Editor's note: Part I of this article appeared in the Nov. 21 issue and is available online at www.chiroweb.com/archives/24/24/02.html.
When a person tells me they are taking the best supplements, I ask the following questions: What are you taking? Why do you take it? Who was involved in the decision to use, and the identification of, the "best supplements?" These questions usually catch a person off guard because they always expect me to ask, "Which brand?" In my practice, I am not concerned about the brand until I have a detailed health history and a thorough understanding of what foods the patient eats.
I explain that people rarely develop problems by taking supplements that aren't "the best." Rather, problems are caused by long-term dietary imbalances and/or mistakes. Supplements are just that - a supplement. A common mistake I see made by practitioners and patients is to focus on the validation and recommendation of supplements, with eating habits relegated to a few minutes at best. Dietary problems usually are corrected with a "what-to-eat" and "what-to-avoid" handout. A nutrition plan that minimizes or ignores diet is doomed to failure. An inadequate comprehension of what a patient really eats makes it very difficult to find the best supplement. Here are a few examples:
I recently heard a Saturday morning nutrition talk show on the radio. Callers were diagnosed with a few leading questions about symptoms. The doctor never asked the callers what they ate; instead, he spent a lot of time explaining why the supplements he sold were the best. One woman called and was advised to take mushrooms in capsule form. The doctor recommended 15 capsules, three times a day, for two to three months. He explained that the mushroom was encapsulated "fluffly" to retain the potency of its therapeutic compounds. Since compressing them into a concentrate wouldn't work, I wondered why he didn't recommend eating whole mushrooms. (Granted, this was not a clinical setting, but it was such a good example of the supplement-over-food approach, I had to include it.)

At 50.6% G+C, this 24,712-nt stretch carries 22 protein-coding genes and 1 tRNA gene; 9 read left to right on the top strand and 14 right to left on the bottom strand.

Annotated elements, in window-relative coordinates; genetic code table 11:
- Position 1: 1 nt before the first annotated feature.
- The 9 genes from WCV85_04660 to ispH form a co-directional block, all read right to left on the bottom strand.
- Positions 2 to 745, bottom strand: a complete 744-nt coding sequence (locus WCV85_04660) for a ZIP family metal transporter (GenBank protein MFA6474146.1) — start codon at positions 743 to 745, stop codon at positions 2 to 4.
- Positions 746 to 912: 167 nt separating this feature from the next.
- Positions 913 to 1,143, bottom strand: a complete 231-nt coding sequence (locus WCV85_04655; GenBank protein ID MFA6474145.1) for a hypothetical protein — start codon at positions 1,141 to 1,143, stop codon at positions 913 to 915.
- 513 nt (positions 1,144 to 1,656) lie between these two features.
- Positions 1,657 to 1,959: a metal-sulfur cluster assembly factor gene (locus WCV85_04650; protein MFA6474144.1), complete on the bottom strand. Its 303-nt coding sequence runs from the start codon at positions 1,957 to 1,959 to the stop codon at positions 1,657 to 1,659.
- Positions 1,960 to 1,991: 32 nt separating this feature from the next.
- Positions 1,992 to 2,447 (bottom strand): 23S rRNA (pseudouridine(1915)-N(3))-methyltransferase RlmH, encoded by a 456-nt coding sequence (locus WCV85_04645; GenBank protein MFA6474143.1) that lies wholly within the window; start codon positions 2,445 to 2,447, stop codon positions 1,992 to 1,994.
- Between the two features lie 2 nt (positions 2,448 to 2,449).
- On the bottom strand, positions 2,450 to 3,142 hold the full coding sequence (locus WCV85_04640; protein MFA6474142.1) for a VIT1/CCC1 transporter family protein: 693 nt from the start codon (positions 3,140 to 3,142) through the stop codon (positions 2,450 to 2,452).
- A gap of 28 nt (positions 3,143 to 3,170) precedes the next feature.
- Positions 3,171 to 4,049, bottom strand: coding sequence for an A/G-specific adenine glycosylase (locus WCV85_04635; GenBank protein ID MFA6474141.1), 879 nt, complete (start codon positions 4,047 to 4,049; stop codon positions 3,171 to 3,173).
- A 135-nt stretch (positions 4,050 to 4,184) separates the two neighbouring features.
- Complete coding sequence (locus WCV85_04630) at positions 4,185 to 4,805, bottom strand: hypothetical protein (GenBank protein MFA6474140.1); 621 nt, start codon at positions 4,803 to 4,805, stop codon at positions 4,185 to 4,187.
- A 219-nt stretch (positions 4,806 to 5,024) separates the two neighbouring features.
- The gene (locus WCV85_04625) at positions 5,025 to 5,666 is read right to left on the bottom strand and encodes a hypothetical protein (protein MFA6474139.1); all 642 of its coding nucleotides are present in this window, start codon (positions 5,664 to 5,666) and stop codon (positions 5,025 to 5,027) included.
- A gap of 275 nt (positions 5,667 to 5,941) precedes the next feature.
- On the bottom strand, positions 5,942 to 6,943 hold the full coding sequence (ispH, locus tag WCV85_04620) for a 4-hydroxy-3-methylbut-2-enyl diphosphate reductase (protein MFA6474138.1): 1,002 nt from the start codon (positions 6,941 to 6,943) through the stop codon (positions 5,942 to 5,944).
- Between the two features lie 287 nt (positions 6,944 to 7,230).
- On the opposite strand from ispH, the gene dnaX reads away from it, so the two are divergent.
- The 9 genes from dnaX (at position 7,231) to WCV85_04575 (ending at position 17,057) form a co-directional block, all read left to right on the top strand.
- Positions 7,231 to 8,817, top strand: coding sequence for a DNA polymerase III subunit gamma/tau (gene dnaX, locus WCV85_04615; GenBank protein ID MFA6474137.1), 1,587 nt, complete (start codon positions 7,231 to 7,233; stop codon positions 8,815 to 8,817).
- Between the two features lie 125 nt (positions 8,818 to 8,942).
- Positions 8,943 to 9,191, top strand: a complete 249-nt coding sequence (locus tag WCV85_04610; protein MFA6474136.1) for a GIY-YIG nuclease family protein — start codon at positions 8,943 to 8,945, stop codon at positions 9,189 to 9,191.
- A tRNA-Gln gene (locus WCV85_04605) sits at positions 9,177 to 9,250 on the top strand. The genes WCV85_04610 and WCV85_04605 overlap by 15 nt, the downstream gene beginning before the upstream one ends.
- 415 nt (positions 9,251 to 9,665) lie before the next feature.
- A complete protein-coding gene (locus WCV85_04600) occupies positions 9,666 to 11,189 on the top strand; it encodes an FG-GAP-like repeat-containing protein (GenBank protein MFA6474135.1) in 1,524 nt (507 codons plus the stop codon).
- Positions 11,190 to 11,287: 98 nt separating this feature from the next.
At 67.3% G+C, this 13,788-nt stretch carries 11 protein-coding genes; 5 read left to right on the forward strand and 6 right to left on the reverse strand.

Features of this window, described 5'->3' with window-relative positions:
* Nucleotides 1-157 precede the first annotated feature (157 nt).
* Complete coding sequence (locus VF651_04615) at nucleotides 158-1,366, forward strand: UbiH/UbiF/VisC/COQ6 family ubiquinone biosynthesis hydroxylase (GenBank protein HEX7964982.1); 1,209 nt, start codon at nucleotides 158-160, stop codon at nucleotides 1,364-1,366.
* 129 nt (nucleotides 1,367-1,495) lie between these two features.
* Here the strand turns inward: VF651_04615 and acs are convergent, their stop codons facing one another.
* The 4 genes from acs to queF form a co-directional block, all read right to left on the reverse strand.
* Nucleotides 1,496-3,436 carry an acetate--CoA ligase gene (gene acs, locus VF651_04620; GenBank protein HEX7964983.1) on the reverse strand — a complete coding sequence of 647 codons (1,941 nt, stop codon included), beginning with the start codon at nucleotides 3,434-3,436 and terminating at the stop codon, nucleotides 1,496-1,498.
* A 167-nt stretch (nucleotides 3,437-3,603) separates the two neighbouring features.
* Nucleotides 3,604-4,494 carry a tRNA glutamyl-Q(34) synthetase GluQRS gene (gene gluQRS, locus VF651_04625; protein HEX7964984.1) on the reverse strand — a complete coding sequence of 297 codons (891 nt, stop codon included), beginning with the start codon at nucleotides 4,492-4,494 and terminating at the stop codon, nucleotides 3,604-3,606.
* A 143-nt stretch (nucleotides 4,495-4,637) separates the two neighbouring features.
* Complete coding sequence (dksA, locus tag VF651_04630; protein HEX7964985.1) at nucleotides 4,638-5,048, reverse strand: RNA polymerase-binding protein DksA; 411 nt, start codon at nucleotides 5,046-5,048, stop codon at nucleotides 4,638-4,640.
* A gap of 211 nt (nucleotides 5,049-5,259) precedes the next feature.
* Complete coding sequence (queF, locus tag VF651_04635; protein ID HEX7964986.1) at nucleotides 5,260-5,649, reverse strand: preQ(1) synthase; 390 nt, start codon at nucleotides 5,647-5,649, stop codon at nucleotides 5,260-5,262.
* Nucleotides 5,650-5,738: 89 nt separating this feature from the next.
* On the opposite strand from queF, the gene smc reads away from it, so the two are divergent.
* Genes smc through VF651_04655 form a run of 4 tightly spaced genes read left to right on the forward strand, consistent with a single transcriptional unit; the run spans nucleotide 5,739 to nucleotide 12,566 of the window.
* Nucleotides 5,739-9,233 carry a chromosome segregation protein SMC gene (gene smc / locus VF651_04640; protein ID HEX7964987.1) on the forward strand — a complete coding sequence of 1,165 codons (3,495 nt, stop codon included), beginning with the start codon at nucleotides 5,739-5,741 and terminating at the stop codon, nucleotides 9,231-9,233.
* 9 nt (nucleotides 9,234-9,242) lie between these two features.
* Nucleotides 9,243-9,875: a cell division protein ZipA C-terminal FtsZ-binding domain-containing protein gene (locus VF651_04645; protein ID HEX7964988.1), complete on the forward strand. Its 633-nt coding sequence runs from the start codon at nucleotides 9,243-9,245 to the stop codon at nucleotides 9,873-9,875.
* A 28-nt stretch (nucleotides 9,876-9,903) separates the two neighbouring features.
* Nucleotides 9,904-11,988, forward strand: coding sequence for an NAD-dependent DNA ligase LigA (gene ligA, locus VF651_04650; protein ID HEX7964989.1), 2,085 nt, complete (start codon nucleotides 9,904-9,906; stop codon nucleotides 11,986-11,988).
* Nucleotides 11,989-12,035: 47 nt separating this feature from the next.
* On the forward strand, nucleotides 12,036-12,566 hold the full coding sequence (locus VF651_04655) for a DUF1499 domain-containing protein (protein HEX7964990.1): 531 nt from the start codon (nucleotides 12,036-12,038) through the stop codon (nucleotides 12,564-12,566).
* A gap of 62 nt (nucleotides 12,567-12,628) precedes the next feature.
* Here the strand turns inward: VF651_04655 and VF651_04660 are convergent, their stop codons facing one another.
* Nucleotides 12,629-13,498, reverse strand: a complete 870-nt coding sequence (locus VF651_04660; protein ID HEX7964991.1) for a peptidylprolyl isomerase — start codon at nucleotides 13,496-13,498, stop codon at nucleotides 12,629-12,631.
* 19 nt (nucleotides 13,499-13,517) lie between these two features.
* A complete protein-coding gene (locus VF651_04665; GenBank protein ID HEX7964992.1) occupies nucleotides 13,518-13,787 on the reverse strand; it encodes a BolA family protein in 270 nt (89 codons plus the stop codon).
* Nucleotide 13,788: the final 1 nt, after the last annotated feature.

Every year, I see patients who fail to lose weight using enzymes. I saw a woman with this scenario a few months ago. Her DC determined that, since she had occasional gas, her weight gain was due to poor digestion. He recommended three different digestive enzyme products, totaling 12 pills a day when taken as directed. He claimed that improving her digestion would cause the weight to melt off and that he only sells the very best supplements. The woman was very frustrated that after months of taking enzymes, she still couldn't lose weight. (Note on enzymes and weight loss: If food is not digested, it cannot be broken down. If food is not broken down, it cannot be absorbed. If it is not absorbed, it cannot be transported. If it is not transported, it cannot be stored. People who truly lack enzymes can't gain weight!)
The woman lost weight when I discovered the salad she ate daily for lunch was packed with more than 800 calories. We eliminated the cheese, croutons and dressing, which saved more than 400 calories.